One of the most challenging tasks we have to do is capturing these moments on a spread sheet. Putting a number value to an event like that is difficult. It is an important task for us to document these programs as National Guard Bureau senior leaders’ measure effectiveness with spreadsheets. Even in the civilian world with no child left behind and virtually all academic programs if you want to secure funding you had better have a spreadsheet that can validate your program. I don’t have that “magic” number yet that can show the long term benefits of our training. I can tell you that Cadet went from being on the verge of being kicked out of the academy to graduating as most improved Cadet for the entire graduating class. Her “eureka” moment on that course she will remember for a lifetime. For those that have never had a “eureka” moment where you found your faith in yourself or faith in something much greater then yourself, well it is almost impossible to describe to them the power of those moments and how they can change lives. I will continue to try and document these programs with a number and relish the victories that students like these give us. That is what makes our program so amazing the power of change that these moments create. One of my favorite quotes I use with our staff comes from Mr. Jim Grout at High Five“When in doubt, give them your heart.You cannot fake this training as a facilitator you have to understand where these moments come from, encourage them, embrace them and share them to build a powerful, sustainable education program.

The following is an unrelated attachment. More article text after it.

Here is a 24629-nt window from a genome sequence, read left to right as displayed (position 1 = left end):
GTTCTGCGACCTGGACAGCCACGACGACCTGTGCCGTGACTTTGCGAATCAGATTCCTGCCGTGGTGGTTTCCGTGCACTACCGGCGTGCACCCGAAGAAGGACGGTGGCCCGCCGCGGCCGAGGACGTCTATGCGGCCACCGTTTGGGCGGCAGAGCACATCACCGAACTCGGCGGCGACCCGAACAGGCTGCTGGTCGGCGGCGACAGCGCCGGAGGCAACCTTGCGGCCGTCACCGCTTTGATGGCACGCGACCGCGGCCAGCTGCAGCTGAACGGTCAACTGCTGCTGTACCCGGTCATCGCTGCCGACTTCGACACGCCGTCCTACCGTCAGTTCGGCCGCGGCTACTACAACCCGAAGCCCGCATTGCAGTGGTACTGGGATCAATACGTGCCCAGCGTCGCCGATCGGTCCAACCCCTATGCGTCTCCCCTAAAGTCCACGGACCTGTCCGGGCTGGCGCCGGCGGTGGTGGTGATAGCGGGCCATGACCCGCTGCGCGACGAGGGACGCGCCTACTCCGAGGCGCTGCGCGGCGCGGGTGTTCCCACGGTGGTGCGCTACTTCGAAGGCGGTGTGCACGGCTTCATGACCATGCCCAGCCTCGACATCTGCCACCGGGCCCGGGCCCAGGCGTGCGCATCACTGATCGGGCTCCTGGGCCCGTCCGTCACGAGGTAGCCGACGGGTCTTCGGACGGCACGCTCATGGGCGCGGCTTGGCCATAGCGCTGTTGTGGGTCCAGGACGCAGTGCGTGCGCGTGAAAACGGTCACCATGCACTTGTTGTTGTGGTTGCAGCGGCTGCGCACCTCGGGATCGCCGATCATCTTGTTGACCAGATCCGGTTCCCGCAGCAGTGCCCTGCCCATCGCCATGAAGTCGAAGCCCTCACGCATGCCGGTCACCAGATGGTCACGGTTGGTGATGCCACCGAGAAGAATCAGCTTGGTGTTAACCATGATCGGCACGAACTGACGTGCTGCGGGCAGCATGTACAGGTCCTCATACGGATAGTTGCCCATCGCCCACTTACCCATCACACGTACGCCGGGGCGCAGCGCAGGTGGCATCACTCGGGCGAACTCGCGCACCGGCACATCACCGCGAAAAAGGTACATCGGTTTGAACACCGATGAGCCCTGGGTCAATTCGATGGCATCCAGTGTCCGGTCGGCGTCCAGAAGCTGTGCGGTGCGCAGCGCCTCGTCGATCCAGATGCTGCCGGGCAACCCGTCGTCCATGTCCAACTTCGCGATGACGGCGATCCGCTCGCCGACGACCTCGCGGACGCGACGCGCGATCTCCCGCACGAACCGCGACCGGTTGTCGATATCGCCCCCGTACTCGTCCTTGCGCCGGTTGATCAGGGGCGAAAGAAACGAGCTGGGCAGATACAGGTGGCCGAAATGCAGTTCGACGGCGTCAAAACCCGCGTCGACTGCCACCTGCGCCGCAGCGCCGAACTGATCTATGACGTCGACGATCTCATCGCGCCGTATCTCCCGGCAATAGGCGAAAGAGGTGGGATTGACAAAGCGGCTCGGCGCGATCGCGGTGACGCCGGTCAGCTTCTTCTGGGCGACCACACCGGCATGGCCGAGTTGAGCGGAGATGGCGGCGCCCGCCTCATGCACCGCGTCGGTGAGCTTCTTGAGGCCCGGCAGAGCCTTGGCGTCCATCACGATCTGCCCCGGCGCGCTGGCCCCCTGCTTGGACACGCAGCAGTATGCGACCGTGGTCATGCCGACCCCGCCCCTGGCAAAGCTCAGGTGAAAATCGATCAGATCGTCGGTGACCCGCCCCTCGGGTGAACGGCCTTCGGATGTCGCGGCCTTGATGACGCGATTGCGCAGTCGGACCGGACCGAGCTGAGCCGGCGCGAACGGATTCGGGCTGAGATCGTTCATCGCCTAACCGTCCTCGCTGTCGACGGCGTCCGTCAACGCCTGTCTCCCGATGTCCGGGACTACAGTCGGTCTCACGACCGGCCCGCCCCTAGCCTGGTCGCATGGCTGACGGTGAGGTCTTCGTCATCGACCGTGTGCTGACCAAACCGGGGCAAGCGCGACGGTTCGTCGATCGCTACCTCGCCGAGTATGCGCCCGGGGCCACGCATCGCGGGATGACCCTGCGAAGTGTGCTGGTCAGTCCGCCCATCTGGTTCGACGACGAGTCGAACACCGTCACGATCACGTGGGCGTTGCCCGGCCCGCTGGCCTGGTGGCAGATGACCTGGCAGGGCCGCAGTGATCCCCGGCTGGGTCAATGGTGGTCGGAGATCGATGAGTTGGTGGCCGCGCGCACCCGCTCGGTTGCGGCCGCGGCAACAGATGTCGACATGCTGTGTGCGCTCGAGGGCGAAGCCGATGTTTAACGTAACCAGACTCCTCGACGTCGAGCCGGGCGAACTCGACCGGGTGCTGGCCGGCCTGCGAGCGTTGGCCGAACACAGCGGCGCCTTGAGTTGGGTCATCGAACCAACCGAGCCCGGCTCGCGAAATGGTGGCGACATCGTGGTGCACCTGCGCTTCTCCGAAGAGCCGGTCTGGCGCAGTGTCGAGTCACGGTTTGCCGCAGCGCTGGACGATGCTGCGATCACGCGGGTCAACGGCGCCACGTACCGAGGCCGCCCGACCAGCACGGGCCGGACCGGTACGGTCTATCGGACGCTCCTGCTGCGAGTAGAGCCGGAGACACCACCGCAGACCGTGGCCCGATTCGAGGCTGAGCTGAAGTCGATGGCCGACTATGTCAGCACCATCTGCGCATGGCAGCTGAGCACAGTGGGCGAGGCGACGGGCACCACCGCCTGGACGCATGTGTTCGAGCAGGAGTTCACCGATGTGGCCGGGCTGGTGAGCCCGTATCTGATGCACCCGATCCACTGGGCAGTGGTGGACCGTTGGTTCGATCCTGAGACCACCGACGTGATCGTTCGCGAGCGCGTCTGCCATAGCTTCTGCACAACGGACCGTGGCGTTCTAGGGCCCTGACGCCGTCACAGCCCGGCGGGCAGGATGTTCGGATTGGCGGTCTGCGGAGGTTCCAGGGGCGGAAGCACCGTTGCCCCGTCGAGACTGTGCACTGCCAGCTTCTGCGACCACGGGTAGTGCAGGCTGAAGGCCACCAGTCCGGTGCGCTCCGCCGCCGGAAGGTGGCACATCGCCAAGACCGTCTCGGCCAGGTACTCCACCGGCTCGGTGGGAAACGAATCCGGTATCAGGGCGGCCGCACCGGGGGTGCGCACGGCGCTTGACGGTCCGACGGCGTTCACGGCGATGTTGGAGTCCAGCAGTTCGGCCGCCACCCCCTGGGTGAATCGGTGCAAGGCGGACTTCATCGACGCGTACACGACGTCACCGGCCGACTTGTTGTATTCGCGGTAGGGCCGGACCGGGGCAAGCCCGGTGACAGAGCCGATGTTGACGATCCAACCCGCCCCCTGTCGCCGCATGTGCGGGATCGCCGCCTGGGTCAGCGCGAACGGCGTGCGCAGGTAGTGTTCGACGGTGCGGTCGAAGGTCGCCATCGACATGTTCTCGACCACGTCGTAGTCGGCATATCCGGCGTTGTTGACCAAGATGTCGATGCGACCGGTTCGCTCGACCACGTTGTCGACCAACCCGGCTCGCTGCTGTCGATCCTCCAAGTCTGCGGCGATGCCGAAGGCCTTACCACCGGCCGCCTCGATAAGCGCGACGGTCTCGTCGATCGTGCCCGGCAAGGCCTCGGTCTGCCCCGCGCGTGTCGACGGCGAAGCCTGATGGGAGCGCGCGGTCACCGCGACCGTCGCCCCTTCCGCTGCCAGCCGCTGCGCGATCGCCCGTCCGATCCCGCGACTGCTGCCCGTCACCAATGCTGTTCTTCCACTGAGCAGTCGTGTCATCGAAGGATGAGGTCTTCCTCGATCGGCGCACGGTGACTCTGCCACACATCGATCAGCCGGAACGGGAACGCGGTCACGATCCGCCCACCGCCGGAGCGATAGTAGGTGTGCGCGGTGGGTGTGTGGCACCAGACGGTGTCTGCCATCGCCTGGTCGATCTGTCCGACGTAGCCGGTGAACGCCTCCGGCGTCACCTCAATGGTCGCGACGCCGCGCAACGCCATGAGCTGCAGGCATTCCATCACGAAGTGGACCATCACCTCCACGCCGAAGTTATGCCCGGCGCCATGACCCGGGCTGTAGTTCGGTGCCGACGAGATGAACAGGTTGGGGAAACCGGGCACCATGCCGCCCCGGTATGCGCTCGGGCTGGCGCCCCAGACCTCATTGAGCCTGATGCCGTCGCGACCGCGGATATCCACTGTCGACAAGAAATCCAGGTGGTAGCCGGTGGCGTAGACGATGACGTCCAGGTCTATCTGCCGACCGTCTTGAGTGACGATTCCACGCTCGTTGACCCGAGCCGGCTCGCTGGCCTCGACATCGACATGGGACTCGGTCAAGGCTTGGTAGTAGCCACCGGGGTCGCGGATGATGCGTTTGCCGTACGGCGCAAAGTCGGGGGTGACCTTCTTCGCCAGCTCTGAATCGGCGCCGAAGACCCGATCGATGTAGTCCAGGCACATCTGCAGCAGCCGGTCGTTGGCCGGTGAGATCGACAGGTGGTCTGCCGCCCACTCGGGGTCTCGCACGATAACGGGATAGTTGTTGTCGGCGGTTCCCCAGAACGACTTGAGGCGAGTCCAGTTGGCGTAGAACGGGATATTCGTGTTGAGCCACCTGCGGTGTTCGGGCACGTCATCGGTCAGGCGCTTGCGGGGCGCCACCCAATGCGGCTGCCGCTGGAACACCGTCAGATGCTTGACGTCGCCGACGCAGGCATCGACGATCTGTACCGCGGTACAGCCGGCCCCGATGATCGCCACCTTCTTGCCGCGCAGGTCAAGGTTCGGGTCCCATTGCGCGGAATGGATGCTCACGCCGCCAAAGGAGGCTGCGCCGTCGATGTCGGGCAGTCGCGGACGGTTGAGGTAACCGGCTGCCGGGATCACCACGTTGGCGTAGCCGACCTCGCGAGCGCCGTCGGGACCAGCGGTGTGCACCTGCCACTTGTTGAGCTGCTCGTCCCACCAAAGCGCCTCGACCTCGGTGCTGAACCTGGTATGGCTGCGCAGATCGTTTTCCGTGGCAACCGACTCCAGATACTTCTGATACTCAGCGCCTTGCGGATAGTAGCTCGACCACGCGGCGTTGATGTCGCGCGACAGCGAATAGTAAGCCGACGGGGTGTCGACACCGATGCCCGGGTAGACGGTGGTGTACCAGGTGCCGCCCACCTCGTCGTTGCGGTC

We look forward to all of the opportunities we may have in the coming years learning and sharing experiences with the professionals of this industry. 

Sincerely Scott D Frickson
Army National Guard Drug Demand Reduction